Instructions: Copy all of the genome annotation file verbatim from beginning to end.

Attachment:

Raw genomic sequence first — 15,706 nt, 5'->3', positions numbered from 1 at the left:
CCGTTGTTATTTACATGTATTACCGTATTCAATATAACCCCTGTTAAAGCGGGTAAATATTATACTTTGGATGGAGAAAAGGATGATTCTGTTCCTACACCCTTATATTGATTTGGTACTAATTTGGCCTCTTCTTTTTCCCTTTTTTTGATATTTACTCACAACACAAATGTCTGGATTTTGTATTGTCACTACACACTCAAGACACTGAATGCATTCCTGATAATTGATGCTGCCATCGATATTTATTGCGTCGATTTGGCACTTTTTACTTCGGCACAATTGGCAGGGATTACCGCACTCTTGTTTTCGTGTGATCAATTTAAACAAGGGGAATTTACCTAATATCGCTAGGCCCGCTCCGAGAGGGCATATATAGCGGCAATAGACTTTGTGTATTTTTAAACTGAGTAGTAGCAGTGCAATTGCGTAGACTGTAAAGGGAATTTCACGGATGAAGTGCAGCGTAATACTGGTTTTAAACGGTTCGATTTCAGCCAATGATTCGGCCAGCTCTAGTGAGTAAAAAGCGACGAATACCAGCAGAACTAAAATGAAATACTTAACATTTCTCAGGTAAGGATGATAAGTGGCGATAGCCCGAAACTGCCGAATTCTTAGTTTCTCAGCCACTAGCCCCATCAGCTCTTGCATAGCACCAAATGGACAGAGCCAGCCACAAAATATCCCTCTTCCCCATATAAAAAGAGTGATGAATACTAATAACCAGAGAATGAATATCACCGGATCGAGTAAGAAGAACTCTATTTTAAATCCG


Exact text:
Raw genomic sequence first — 15,706 nt, 5'->3', positions numbered from 1 at the left:
CCGTTGTTATTTACATGTATTACCGTATTCAATATAACCCCTGTTAAAGCGGGTAAATATTATACTTTGGATGGAGAAAAGGATGATTCTGTTCCTACACCCTTATATTGATTTGGTACTAATTTGGCCTCTTCTTTTTCCCTTTTTTTGATATTTACTCACAACACAAATGTCTGGATTTTGTATTGTCACTACACACTCAAGACACTGAATGCATTCCTGATAATTGATGCTGCCATCGATATTTATTGCGTCGATTTGGCACTTTTTACTTCGGCACAATTGGCAGGGATTACCGCACTCTTGTTTTCGTGTGATCAATTTAAACAAGGGGAATTTACCTAATATCGCTAGGCCCGCTCCGAGAGGGCATATATAGCGGCAATAGACTTTGTGTATTTTTAAACTGAGTAGTAGCAGTGCAATTGCGTAGACTGTAAAGGGAATTTCACGGATGAAGTGCAGCGTAATACTGGTTTTAAACGGTTCGATTTCAGCCAATGATTCGGCCAGCTCTAGTGAGTAAAAAGCGACGAATACCAGCAGAACTAAAATGAAATACTTAACATTTCTCAGGTAAGGATGATAAGTGGCGATAGCCCGAAACTGCCGAATTCTTAGTTTCTCAGCCACTAGCCCCATCAGCTCTTGCATAGCACCAAATGGACAGAGCCAGCCACAAAATATCCCTCTTCCCCATATAAAAAGAGTGATGAATACTAATAACCAGAGAATGAATATCACCGGATCGAGTAAGAAGAACTCTATTTTAAATCCG